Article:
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5 ways to make sure you don’t ruin the holidays for the kids

It’s unsurprising that many children don’t see Christmas the same way now after their parents have gone through a separation. Christmas is supposed to be a magical time of year, filled with love and cheer. Tragically, the bitterness and resentment divorce causes often lead to parents sacrificing their child’s Christmas experience in order to get back at their ex. If this is your first Christmas divorced, make sure you don’t do anything that will take the magic out of your child’s Christmas.

Don’t Make Your Child Feel Guilty

Your ex could have been a bad spouse, but that doesn’t automatically mean that your ex is a bad parent. Thus, your children will likely want to spend time with your ex as well during this holiday season. If your child is looking forward to spending time with your ex, do not make them feel guilty for it. Even though your ex may have been a terrible partner, they’re still your child’s biological parent. Your child deserves to be able to have a relationship with both of their parents, free of drama or guilt. It’s also important that you don’t get too hung up on your child calling their other parent’s house “home.” Remember, your child has two homes, so it’s okay for them to say, “going home,” in reference to returning to your ex’s house.

Avoid Passive Aggressive Slights

Avoid passive-aggressive slights involving your child and your ex at all costs. Comments such as, “you’re just like your father,” or, “We don’t have to do boring things on Christmas now that your mother isn’t around,” can make your child feel confused about their relationships with their parents. Remember, half of your child came from your ex. If your child hears you speaking poorly of your ex, they may internalize it and begin thinking poorly of themselves.

Maintain Christmas Traditions

Did your ex have a bunch of ridiculous Christmas traditions? Probably. Does your ex think you had a bunch of ridiculous Christmas traditions too? Probably. The one person who likely doesn’t think the Christmas traditions are ridiculous is your child. If you watched Home Alone every year on Christmas Eve when you were married, make sure your children have the opportunity to continue that tradition, even if it was your spouse’s tradition. Telling your children things like, “We don’t do that anymore because your father left,” or, “That was mom’s tradition; you can do that at her house,” can be difficult for children to hear. If this is their first Christmas with divorced parents, the holiday season is already going to be different for them. Don’t try to change what Christmas means to your child just because it was your ex’s tradition. The tradition may have belonged to your ex, but the Christmas season should belong to your children.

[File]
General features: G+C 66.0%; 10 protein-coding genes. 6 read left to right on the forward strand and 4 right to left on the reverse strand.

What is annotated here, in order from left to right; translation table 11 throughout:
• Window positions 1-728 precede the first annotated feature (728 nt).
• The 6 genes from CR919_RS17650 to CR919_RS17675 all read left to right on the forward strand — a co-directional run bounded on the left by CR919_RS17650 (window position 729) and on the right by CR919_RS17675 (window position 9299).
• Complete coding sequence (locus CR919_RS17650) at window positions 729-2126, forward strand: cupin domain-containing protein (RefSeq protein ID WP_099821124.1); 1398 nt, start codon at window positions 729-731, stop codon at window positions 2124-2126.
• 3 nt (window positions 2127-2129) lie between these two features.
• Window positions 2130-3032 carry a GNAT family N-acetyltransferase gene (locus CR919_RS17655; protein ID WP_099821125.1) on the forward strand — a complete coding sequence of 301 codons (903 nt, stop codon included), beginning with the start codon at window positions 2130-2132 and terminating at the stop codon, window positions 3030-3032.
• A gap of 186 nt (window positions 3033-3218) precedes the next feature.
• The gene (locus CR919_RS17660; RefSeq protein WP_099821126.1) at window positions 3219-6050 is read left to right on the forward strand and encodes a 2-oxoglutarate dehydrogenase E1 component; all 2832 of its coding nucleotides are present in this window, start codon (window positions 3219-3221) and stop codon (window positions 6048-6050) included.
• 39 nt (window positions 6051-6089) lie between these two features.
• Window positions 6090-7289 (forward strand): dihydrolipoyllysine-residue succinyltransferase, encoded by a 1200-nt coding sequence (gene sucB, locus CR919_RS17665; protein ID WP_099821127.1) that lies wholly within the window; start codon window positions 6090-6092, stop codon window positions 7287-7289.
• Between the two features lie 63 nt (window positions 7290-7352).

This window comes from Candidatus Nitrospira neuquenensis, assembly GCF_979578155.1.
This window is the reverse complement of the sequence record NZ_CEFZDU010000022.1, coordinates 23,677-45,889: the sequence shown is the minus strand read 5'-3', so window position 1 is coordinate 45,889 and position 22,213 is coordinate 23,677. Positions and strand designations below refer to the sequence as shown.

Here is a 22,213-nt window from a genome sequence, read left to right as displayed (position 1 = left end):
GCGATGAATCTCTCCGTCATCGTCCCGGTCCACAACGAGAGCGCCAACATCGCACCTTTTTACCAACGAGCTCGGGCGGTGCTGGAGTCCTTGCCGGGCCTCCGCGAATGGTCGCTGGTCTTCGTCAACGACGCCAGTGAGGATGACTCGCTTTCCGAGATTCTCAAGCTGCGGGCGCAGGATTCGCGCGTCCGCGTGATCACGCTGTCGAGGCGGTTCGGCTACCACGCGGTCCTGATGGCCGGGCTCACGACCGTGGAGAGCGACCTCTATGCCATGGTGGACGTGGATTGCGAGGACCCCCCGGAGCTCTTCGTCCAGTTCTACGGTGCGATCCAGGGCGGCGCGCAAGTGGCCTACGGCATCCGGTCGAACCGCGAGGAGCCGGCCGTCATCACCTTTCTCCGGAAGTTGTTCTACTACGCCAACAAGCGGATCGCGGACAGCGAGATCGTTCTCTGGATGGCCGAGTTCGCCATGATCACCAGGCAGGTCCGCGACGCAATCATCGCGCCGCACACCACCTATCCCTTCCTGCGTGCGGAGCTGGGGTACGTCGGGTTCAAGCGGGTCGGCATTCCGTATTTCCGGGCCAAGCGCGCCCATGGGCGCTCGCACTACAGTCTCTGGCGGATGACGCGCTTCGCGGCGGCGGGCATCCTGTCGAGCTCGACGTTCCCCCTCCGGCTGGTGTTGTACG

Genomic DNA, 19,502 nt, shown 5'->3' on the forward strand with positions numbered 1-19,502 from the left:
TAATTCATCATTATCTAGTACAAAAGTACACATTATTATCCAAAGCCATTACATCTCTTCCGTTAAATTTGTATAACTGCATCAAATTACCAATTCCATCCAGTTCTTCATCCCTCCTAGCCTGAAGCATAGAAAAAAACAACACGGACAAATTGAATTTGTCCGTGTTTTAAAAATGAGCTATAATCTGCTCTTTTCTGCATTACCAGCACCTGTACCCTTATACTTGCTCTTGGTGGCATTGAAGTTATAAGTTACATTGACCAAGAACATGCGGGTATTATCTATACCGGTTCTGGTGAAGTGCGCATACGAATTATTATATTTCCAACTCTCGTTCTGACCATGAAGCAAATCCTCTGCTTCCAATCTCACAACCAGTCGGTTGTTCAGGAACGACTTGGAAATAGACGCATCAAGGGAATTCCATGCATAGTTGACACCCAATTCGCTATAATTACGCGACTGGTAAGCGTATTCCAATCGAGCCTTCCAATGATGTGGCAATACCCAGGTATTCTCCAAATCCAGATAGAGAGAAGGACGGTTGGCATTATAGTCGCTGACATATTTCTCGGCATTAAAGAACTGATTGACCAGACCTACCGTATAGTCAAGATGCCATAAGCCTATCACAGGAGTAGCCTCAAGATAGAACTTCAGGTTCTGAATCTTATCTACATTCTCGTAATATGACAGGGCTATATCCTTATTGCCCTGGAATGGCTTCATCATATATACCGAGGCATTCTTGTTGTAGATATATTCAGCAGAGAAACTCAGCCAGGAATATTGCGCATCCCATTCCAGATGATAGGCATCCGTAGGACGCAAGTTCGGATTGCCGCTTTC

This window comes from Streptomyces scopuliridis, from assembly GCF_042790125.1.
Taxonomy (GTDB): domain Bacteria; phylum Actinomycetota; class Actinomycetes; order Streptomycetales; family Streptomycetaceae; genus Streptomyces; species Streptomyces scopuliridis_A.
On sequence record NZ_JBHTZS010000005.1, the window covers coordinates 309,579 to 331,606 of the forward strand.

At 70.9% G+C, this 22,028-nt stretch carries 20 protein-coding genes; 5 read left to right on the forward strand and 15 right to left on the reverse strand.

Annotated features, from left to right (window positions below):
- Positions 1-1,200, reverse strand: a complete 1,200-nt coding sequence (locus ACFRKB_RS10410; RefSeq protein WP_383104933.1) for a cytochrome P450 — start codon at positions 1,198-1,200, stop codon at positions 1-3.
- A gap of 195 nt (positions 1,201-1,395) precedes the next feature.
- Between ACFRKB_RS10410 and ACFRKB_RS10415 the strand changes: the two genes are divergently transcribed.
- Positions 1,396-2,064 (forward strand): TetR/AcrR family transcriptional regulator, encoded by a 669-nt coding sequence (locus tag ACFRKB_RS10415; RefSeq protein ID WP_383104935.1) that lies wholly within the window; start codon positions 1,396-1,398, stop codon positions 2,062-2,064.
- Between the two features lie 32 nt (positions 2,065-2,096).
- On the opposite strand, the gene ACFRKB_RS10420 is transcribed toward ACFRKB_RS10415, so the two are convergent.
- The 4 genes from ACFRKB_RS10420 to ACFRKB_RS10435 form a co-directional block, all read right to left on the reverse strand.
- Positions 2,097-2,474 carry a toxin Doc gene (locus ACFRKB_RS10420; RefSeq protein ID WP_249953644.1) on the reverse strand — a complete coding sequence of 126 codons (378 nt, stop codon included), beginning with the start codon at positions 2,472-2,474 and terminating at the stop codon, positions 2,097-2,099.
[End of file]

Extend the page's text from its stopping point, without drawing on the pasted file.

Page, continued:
Don’t Weaponize Gifts

 If you’re fantasizing about buying your child a new puppy and loading them up on sugar before you send them back to your ex’s house, take our advice and maybe don’t do that. It’s fine to get your child gifts that your ex couldn’t afford. But, you don’t need to point that out to your child. Furthermore, if there are toys your ex isn’t comfortable with your child having, Christmas isn’t an opportunity to give your child those toys. If you and your ex have already decided on your child not getting video games, Christmas is not your opportunity to purchase video games for your children.

Let Your Child Call Their Other Parent

The holiday season is culturally a time for family thus, your child will probably want to contact their other family members when they’re at your house. And, this will likely mean that your child will want to tell your ex what they got for Christmas at your house. Let your child contact their other parent whenever they want. You might think that disallowing your child to talk to their other parent during your parent time is a great way to get back at your ex. However, unless you make sure to tell your ex that you’re alienating your child against them—which will be used against you in a custody battle—your ex has no idea what they’ve missed out on. Instead, your child is the real victim here.

How to Thrive After Divorce

If you’re interested in keeping the magic in the holiday for your children, make sure to remember, it’s all about the children. Christmas is not an opportunity to get back at your ex; it’s a time to co-parent to the best of your ability and focus on your family. If you’re struggling with co-parenting this holiday season, check out No One Dies from Divorce, Jill Coil’s book on surviving and thriving after your marriage ends.


How to Survive and Thrive When Your Marriage Ends

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